Brexit deal latest: Chancellor Philip Hammond says UK will face £36bn bill if it fails to reach deal with EU

Patrick Grafton-Green
Chancellor Philip Hammond leaves 11 Downing Street earlier this week: REUTERS

The UK could still have to pay a £36billion “divorce bill” if it fails to reach a Brexit agreement with the EU, chancellor Philip Hammond has said.

Mr Hammond told cabinet ministers Britain would be unlikely to win any legal battle regarding the bill to settle its outstanding liabilities, the Daily Telegraph reported.

According to the paper the chancellor said the country would only save between £3bn and £9bn if negotiations end in no-deal.

“He said that the Treasury’s legal advice was that if we left without a deal we would still have to pay the EU £30-36bn because we would be unlikely to win any case that went to international arbitration,” a cabinet source reportedly said.

It comes as Theresa May travels to Brussels on Wednesday for what has been called the “moment of truth” for Brexit negotiations as she battles to keep hopes of securing a deal alive.

The prime minister is set to address EU leaders amid growing concerns the two sides will be unable to bridge the gap over the issue of the Irish border.

Her meeting comes after hastily arranged talks broke down at the weekend meaning negotiations are once again deadlocked.

It had been hoped that the meeting would see leaders of the remaining 27 member states give the green light for a special summit in November to finalise the terms of Britain's withdrawal.

However European Council president Donald Tusk has warned that without new "concrete proposals" from the British to break the logjam over the so-called Irish border "backstop", further progress may be impossible.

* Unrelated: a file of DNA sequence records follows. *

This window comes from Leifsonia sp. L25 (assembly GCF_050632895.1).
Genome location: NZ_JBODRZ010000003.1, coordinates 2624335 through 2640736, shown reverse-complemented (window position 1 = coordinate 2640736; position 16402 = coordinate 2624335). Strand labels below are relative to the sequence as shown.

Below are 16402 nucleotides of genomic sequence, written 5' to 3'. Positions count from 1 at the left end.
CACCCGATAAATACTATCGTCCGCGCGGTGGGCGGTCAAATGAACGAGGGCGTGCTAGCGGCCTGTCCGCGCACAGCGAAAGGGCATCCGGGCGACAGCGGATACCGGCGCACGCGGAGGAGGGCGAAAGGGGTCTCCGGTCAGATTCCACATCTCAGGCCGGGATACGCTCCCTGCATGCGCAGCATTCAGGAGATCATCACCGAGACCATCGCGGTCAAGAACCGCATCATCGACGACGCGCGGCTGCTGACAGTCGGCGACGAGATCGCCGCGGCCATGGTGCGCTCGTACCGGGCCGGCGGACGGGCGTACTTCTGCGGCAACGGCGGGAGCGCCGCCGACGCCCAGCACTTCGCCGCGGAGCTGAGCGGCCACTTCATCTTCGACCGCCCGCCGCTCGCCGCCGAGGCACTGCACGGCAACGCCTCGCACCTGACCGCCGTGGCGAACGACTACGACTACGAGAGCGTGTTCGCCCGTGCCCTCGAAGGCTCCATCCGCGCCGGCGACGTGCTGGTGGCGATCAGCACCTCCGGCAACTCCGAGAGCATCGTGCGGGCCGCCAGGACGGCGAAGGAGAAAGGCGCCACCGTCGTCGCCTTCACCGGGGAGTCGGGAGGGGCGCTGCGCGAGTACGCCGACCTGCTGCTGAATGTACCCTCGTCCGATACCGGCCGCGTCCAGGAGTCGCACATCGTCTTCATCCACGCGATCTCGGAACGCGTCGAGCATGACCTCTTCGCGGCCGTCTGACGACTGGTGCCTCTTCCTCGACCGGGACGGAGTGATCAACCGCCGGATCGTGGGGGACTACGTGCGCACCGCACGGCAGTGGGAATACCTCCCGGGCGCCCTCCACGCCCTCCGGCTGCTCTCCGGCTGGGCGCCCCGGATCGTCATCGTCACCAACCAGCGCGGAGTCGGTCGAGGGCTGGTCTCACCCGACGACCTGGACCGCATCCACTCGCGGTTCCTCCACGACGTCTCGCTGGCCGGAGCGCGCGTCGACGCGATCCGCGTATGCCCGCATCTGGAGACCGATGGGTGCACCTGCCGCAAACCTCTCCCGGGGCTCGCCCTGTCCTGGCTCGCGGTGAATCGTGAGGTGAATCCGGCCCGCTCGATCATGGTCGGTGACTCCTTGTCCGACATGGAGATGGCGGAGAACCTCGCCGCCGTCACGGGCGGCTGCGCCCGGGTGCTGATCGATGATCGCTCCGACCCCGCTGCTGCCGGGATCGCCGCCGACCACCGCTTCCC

With her party split - and some Tory MPs openly calling for her to go - Mrs May has little room to manoeuvre if she is to secure a deal which stands any chance of getting through Parliament.

Ahead of her visit to Brussels, Mrs May was able to secure the backing of her cabinet, for now, amid reports that some Brexiteer ministers were prepared to quit if she gave too much ground to Brussels.

During a marathon three-hour meeting on Tuesday, she insisted she would not accept an agreement on the backstop - intended to maintain an open border between Northern Ireland and the Republic - which undermined the integrity of the UK or tied it indefinitely to EU customs arrangements.

The Prime Minister will briefly address the leaders of the EU 27 on Wednesday evening before they discuss the state of play in the Brexit negotiations over a working dinner while she leaves.

Her official spokesman said she would take the opportunity to set out the areas where progress had been achieved while stressing her commitment to finding an agreement.

"We want to secure a deal as quickly as possible. We think it is in the best interests of the UK and European Union to forge that deep future partnership," the spokesman said.

With hopes of a November summit fading, focus has turned to the next scheduled meeting of the European Council in December as the last chance to secure a deal and get it ratified by the UK and European parliaments before Britain leaves in March 2019.

Additional reporting by Press Association